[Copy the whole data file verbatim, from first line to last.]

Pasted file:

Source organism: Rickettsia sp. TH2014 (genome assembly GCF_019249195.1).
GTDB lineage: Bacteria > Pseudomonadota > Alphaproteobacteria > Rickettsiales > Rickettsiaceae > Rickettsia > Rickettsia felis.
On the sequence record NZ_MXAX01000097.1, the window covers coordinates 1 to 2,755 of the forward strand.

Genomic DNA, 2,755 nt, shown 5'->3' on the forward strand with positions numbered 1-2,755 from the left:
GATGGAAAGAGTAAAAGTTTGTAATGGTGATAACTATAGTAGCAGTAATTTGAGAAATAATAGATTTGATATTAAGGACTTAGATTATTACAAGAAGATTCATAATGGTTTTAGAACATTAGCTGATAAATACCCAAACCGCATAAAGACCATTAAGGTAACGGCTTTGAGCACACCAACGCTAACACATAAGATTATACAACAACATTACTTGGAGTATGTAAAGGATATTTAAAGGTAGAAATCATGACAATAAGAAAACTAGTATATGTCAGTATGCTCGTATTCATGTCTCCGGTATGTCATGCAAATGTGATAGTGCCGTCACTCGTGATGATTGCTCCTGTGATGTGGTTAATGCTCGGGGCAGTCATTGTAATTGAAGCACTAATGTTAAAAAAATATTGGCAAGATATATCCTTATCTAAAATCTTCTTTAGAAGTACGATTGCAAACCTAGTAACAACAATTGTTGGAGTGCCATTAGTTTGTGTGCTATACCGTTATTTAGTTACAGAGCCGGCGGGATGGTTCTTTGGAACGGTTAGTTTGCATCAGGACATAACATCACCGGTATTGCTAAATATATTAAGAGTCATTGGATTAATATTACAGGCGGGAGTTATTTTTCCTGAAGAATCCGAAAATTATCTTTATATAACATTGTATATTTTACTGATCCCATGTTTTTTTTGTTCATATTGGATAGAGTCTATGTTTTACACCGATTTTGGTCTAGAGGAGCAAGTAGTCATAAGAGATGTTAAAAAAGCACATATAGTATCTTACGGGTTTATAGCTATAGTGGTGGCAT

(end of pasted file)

Source organism: Rickettsia sp. TH2014 (genome assembly GCF_019249195.1).
GTDB lineage: Bacteria > Pseudomonadota > Alphaproteobacteria > Rickettsiales > Rickettsiaceae > Rickettsia > Rickettsia felis.
On the sequence record NZ_MXAX01000097.1, the window covers coordinates 1 to 2,755 of the forward strand.

Genomic DNA, 2,755 nt, shown 5'->3' on the forward strand with positions numbered 1-2,755 from the left:
GATGGAAAGAGTAAAAGTTTGTAATGGTGATAACTATAGTAGCAGTAATTTGAGAAATAATAGATTTGATATTAAGGACTTAGATTATTACAAGAAGATTCATAATGGTTTTAGAACATTAGCTGATAAATACCCAAACCGCATAAAGACCATTAAGGTAACGGCTTTGAGCACACCAACGCTAACACATAAGATTATACAACAACATTACTTGGAGTATGTAAAGGATATTTAAAGGTAGAAATCATGACAATAAGAAAACTAGTATATGTCAGTATGCTCGTATTCATGTCTCCGGTATGTCATGCAAATGTGATAGTGCCGTCACTCGTGATGATTGCTCCTGTGATGTGGTTAATGCTCGGGGCAGTCATTGTAATTGAAGCACTAATGTTAAAAAAATATTGGCAAGATATATCCTTATCTAAAATCTTCTTTAGAAGTACGATTGCAAACCTAGTAACAACAATTGTTGGAGTGCCATTAGTTTGTGTGCTATACCGTTATTTAGTTACAGAGCCGGCGGGATGGTTCTTTGGAACGGTTAGTTTGCATCAGGACATAACATCACCGGTATTGCTAAATATATTAAGAGTCATTGGATTAATATTACAGGCGGGAGTTATTTTTCCTGAAGAATCCGAAAATTATCTTTATATAACATTGTATATTTTACTGATCCCATGTTTTTTTTGTTCATATTGGATAGAGTCTATGTTTTACACCGATTTTGGTCTAGAGGAGCAAGTAGTCATAAGAGATGTTAAAAAAGCACATATAGTATCTTACGGGTTTATAGCTATAGTGGTGGCAT